Aside from these physical signs that may lead you to realize you are suffering from a lack of fiber, there is also a mathematical way to directly show how much fiber you are receiving each day. To calculate how much fiber you are receiving, you must know the serving size of the food you are consuming and the grams of fiber present in each one. Some common serving sizes with grams of fiber can be found below:
- ½ cup of beans or lentils = 6 grams of fiber
- ½ cup cereal= 6-14 grams of fiber
- 1 slice of whole-grain bread = 3 grams of fiber
- ½ cup of chopped fruit = 2 grams of fiber
Importance of Fiber
Various benefits come with eating the recommended amount of fiber each day. Some of these benefits include but are not limited to:
- Helps fill you with fewer calories
- Assists the body in absorbing less fat and cholesterol from the foods you consume
- Normalizes bowel movements
- Helps control blood sugar levels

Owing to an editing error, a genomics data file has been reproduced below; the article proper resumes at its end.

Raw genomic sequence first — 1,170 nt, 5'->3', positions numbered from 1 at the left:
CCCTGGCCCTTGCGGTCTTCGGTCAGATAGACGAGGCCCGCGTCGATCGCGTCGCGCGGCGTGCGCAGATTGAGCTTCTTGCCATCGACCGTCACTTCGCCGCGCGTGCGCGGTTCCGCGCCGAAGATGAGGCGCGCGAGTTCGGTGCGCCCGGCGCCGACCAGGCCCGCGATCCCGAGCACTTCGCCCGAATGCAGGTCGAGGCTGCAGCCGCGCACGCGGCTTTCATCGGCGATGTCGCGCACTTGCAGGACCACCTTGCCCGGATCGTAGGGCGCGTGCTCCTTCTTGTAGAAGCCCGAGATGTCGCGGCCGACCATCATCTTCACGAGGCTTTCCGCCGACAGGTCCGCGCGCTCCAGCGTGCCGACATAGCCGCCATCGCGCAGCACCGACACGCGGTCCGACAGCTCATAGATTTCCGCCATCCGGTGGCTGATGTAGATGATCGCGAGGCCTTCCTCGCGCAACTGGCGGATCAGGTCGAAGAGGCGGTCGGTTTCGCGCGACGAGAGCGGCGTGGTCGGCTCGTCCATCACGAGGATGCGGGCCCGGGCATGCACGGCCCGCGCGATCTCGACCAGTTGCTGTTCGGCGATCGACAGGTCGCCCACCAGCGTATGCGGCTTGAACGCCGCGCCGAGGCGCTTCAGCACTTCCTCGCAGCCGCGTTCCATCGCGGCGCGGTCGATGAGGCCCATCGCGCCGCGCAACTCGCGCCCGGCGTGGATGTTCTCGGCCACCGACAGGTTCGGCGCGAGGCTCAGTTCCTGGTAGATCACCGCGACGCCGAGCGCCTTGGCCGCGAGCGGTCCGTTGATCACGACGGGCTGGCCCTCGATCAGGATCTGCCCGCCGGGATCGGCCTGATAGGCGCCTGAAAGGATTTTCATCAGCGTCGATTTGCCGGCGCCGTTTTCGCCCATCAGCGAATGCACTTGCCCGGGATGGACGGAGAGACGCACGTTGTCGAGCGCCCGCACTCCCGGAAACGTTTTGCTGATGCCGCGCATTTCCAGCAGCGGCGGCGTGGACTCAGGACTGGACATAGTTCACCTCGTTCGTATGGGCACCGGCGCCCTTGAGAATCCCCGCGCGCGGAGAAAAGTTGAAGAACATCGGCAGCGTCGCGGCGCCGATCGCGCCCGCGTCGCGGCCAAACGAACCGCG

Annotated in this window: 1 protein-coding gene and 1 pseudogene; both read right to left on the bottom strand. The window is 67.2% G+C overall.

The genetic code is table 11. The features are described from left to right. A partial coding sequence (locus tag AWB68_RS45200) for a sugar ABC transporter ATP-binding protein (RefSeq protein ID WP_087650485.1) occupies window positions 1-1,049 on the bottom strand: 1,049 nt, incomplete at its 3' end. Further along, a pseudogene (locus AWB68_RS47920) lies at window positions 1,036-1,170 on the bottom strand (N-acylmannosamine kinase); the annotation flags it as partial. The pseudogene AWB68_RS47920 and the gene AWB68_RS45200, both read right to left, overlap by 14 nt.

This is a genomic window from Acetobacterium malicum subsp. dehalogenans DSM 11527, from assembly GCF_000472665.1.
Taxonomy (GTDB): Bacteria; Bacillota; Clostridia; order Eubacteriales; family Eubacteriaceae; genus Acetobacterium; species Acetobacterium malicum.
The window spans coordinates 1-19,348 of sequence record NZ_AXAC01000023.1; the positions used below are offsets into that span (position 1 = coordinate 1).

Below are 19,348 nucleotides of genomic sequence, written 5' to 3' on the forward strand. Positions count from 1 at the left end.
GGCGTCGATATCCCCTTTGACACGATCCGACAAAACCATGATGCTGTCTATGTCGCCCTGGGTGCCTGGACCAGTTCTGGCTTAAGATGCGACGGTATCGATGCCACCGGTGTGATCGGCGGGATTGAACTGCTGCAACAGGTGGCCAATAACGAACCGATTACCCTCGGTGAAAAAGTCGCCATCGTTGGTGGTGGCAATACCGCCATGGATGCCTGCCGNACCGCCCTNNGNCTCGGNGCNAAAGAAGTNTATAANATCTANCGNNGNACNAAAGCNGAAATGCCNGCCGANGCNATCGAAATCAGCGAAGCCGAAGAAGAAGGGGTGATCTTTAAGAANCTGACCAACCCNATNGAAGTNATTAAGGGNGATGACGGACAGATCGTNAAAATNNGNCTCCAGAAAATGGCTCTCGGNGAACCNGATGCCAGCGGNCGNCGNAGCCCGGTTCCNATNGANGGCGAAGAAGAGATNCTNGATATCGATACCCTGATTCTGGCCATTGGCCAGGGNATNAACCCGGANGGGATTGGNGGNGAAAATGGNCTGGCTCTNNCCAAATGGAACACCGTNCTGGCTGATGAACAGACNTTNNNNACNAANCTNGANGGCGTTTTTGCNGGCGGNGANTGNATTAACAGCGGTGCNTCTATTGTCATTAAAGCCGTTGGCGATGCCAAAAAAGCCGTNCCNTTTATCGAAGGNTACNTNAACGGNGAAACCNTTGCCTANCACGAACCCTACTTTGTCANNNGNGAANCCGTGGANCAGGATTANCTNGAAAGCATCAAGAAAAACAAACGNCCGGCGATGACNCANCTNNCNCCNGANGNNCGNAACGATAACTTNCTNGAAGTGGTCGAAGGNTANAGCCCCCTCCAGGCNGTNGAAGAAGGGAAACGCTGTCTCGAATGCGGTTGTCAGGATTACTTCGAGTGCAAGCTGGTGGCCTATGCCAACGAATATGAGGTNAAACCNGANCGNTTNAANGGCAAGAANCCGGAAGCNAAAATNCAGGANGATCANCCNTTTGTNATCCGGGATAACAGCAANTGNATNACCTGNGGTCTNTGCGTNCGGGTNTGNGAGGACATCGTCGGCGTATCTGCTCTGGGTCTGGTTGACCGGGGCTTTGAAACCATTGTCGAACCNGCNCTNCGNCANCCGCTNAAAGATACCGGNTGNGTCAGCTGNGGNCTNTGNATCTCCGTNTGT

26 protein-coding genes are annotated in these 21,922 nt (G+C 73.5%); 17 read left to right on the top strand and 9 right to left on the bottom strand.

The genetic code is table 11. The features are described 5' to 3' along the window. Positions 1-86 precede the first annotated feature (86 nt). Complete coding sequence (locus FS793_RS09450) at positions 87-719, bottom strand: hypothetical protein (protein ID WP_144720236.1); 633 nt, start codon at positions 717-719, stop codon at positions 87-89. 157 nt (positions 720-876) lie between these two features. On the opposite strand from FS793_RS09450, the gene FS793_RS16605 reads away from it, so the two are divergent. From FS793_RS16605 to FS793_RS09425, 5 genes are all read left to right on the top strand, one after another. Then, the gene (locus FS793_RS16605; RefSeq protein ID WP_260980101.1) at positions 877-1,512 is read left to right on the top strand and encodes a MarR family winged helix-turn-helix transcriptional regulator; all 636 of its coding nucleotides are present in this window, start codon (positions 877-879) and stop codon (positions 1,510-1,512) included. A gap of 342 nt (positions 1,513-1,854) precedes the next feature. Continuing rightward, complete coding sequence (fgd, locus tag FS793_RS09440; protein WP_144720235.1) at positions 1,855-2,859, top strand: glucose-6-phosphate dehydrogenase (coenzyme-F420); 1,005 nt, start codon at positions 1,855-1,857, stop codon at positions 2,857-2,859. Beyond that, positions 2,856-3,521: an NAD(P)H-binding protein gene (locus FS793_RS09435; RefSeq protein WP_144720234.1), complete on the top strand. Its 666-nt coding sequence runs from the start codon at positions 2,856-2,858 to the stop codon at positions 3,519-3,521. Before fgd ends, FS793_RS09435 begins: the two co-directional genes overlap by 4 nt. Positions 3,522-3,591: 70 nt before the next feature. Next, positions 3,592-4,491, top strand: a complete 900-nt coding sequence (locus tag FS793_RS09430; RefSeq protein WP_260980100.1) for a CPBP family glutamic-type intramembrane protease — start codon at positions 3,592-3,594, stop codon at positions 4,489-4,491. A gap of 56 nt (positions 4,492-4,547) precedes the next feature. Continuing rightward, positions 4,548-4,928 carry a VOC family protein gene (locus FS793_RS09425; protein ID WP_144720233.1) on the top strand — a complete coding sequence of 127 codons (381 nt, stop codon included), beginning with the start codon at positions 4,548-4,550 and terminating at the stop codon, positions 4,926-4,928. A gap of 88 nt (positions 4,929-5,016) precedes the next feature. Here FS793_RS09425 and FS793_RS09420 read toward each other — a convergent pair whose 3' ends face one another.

- Helps relieve constipation and bloating
In addition to these simple daily benefits, fiber also may significantly lower your chance of obtaining heart disease, cancer, diabetes, and obesity. Various researchers at Harvard have conducted studies and noted that increased fiber intake reduces breast cancer risk, type 2 diabetes, and heart disease. This shows how extensive the role of fiber is in maintaining your health and how big of a role it can play.
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Sample Meal Plan With Sufficient Amounts of Fiber
Hitting your target goal of fiber intake can be challenging, especially if fiber is a new element that you are adding to your diet. Some common foods that are high in fiber include:
- Brown rice
- Bran flakes
- Sweet potatoes
- Whole wheat bread
Below is a sample day with a few different meal plan ideas that would enable you to eat a sufficient amount of fiber.
For breakfast, try eating high-fiber breakfast cereal (5 grams or more of fiber per serving). Some high-fiber breakfast cereals include Kellogg’s All-Bran, Fiber One, and Raisin Bran.
For lunch, there are a variety of options available to you. Try eating a carrot, pea, and lentil soup, or a fried egg and avocado on top of wholemeal toast.
Common snacks that enable you to get fiber include oatcakes with hummus, tomato salad, and Fibre One brownies.
For dinner, try making a salmon stir-fry with carrots, broccoli, and peas. You could also do a beef chili with kidney beans and brown rice.